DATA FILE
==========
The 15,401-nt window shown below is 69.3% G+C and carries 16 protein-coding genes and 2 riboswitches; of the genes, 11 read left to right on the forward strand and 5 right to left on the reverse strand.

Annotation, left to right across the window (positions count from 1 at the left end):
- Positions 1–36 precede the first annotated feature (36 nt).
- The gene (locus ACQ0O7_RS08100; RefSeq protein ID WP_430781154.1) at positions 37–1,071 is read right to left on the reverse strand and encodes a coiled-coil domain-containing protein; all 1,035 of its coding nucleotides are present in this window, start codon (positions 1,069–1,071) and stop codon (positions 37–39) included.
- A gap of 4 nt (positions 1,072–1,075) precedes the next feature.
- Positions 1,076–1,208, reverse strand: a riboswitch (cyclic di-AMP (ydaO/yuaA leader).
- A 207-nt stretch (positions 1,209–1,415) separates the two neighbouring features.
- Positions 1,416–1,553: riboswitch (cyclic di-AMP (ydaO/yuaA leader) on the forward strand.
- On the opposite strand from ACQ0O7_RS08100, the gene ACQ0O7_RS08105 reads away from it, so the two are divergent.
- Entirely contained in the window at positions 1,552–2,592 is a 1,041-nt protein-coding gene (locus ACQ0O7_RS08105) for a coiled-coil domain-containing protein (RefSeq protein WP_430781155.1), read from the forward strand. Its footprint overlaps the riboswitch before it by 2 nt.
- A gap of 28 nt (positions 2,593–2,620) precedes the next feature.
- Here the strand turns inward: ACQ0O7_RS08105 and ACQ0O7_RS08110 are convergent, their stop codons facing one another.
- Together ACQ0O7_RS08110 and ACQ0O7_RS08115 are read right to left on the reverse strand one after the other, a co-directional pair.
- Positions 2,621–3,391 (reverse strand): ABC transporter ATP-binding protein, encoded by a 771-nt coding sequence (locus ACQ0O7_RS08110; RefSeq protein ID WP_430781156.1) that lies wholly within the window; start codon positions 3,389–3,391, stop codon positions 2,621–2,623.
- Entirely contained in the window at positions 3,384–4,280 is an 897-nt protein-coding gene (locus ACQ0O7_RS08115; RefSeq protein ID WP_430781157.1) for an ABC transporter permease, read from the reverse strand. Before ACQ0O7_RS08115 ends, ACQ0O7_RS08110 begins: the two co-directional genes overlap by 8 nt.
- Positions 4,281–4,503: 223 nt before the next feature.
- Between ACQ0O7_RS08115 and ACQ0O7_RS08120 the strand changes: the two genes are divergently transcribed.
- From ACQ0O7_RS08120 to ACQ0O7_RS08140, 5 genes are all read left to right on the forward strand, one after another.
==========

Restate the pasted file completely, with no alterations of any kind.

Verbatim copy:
The 15,401-nt window shown below is 69.3% G+C and carries 16 protein-coding genes and 2 riboswitches; of the genes, 11 read left to right on the forward strand and 5 right to left on the reverse strand.

Annotation, left to right across the window (positions count from 1 at the left end):
- Positions 1–36 precede the first annotated feature (36 nt).
- The gene (locus ACQ0O7_RS08100; RefSeq protein ID WP_430781154.1) at positions 37–1,071 is read right to left on the reverse strand and encodes a coiled-coil domain-containing protein; all 1,035 of its coding nucleotides are present in this window, start codon (positions 1,069–1,071) and stop codon (positions 37–39) included.
- A gap of 4 nt (positions 1,072–1,075) precedes the next feature.
- Positions 1,076–1,208, reverse strand: a riboswitch (cyclic di-AMP (ydaO/yuaA leader).
- A 207-nt stretch (positions 1,209–1,415) separates the two neighbouring features.
- Positions 1,416–1,553: riboswitch (cyclic di-AMP (ydaO/yuaA leader) on the forward strand.
- On the opposite strand from ACQ0O7_RS08100, the gene ACQ0O7_RS08105 reads away from it, so the two are divergent.
- Entirely contained in the window at positions 1,552–2,592 is a 1,041-nt protein-coding gene (locus ACQ0O7_RS08105) for a coiled-coil domain-containing protein (RefSeq protein WP_430781155.1), read from the forward strand. Its footprint overlaps the riboswitch before it by 2 nt.
- A gap of 28 nt (positions 2,593–2,620) precedes the next feature.
- Here the strand turns inward: ACQ0O7_RS08105 and ACQ0O7_RS08110 are convergent, their stop codons facing one another.
- Together ACQ0O7_RS08110 and ACQ0O7_RS08115 are read right to left on the reverse strand one after the other, a co-directional pair.
- Positions 2,621–3,391 (reverse strand): ABC transporter ATP-binding protein, encoded by a 771-nt coding sequence (locus ACQ0O7_RS08110; RefSeq protein ID WP_430781156.1) that lies wholly within the window; start codon positions 3,389–3,391, stop codon positions 2,621–2,623.
- Entirely contained in the window at positions 3,384–4,280 is an 897-nt protein-coding gene (locus ACQ0O7_RS08115; RefSeq protein ID WP_430781157.1) for an ABC transporter permease, read from the reverse strand. Before ACQ0O7_RS08115 ends, ACQ0O7_RS08110 begins: the two co-directional genes overlap by 8 nt.
- Positions 4,281–4,503: 223 nt before the next feature.
- Between ACQ0O7_RS08115 and ACQ0O7_RS08120 the strand changes: the two genes are divergently transcribed.
- From ACQ0O7_RS08120 to ACQ0O7_RS08140, 5 genes are all read left to right on the forward strand, one after another.